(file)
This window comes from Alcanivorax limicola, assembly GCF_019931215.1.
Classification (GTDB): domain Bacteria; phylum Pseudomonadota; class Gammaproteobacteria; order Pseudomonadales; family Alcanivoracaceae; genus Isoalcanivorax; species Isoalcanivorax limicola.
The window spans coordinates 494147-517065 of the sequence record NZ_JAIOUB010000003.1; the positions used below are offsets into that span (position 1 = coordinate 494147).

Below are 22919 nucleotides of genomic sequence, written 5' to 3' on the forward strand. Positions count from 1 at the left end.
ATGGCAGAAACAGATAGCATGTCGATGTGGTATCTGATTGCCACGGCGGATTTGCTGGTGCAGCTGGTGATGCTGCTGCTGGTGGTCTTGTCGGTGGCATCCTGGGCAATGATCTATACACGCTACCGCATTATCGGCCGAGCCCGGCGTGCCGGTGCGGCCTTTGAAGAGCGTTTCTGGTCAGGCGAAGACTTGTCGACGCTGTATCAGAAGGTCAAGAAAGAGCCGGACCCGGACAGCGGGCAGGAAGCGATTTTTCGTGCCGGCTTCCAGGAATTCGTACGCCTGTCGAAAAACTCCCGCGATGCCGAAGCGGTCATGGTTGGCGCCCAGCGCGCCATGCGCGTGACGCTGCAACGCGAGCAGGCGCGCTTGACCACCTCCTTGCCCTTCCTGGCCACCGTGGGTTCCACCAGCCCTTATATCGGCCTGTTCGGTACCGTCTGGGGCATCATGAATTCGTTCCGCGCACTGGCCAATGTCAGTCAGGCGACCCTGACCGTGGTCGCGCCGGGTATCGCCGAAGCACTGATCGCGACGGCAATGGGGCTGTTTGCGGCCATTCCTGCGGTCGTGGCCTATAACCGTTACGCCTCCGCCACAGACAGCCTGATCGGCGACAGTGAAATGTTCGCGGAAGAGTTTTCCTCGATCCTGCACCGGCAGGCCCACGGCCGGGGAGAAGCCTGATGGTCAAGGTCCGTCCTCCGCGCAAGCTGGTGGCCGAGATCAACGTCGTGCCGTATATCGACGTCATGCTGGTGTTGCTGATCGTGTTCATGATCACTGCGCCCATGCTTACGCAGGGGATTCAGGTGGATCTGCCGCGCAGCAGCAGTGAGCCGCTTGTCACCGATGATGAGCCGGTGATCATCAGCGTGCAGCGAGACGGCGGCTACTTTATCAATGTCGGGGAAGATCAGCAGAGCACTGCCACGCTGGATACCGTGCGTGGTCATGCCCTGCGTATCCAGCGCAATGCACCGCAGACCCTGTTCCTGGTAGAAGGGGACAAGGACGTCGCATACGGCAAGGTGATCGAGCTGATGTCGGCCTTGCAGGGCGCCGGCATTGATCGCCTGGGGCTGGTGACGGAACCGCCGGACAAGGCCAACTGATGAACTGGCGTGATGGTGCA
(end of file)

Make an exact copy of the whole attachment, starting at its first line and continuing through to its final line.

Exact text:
This window comes from Alcanivorax limicola, assembly GCF_019931215.1.
Classification (GTDB): domain Bacteria; phylum Pseudomonadota; class Gammaproteobacteria; order Pseudomonadales; family Alcanivoracaceae; genus Isoalcanivorax; species Isoalcanivorax limicola.
The window spans coordinates 494147-517065 of the sequence record NZ_JAIOUB010000003.1; the positions used below are offsets into that span (position 1 = coordinate 494147).

Below are 22919 nucleotides of genomic sequence, written 5' to 3' on the forward strand. Positions count from 1 at the left end.
ATGGCAGAAACAGATAGCATGTCGATGTGGTATCTGATTGCCACGGCGGATTTGCTGGTGCAGCTGGTGATGCTGCTGCTGGTGGTCTTGTCGGTGGCATCCTGGGCAATGATCTATACACGCTACCGCATTATCGGCCGAGCCCGGCGTGCCGGTGCGGCCTTTGAAGAGCGTTTCTGGTCAGGCGAAGACTTGTCGACGCTGTATCAGAAGGTCAAGAAAGAGCCGGACCCGGACAGCGGGCAGGAAGCGATTTTTCGTGCCGGCTTCCAGGAATTCGTACGCCTGTCGAAAAACTCCCGCGATGCCGAAGCGGTCATGGTTGGCGCCCAGCGCGCCATGCGCGTGACGCTGCAACGCGAGCAGGCGCGCTTGACCACCTCCTTGCCCTTCCTGGCCACCGTGGGTTCCACCAGCCCTTATATCGGCCTGTTCGGTACCGTCTGGGGCATCATGAATTCGTTCCGCGCACTGGCCAATGTCAGTCAGGCGACCCTGACCGTGGTCGCGCCGGGTATCGCCGAAGCACTGATCGCGACGGCAATGGGGCTGTTTGCGGCCATTCCTGCGGTCGTGGCCTATAACCGTTACGCCTCCGCCACAGACAGCCTGATCGGCGACAGTGAAATGTTCGCGGAAGAGTTTTCCTCGATCCTGCACCGGCAGGCCCACGGCCGGGGAGAAGCCTGATGGTCAAGGTCCGTCCTCCGCGCAAGCTGGTGGCCGAGATCAACGTCGTGCCGTATATCGACGTCATGCTGGTGTTGCTGATCGTGTTCATGATCACTGCGCCCATGCTTACGCAGGGGATTCAGGTGGATCTGCCGCGCAGCAGCAGTGAGCCGCTTGTCACCGATGATGAGCCGGTGATCATCAGCGTGCAGCGAGACGGCGGCTACTTTATCAATGTCGGGGAAGATCAGCAGAGCACTGCCACGCTGGATACCGTGCGTGGTCATGCCCTGCGTATCCAGCGCAATGCACCGCAGACCCTGTTCCTGGTAGAAGGGGACAAGGACGTCGCATACGGCAAGGTGATCGAGCTGATGTCGGCCTTGCAGGGCGCCGGCATTGATCGCCTGGGGCTGGTGACGGAACCGCCGGACAAGGCCAACTGATGAACTGGCGTGATGGTGCA